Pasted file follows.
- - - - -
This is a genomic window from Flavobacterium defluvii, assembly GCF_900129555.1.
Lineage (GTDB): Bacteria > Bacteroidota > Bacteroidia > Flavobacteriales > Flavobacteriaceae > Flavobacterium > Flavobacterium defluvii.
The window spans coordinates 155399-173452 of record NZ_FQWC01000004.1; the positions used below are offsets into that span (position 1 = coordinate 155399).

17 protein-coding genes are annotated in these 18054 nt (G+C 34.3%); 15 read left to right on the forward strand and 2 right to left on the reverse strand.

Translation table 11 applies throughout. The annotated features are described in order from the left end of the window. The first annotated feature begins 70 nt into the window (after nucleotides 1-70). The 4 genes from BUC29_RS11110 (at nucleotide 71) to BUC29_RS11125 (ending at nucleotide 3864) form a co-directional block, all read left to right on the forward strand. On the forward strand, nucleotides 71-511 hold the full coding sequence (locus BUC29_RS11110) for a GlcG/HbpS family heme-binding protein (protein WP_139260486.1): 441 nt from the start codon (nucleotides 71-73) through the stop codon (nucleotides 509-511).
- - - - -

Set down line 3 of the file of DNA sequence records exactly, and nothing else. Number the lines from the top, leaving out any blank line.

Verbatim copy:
The window spans coordinates 155399-173452 of record NZ_FQWC01000004.1; the positions used below are offsets into that span (position 1 = coordinate 155399).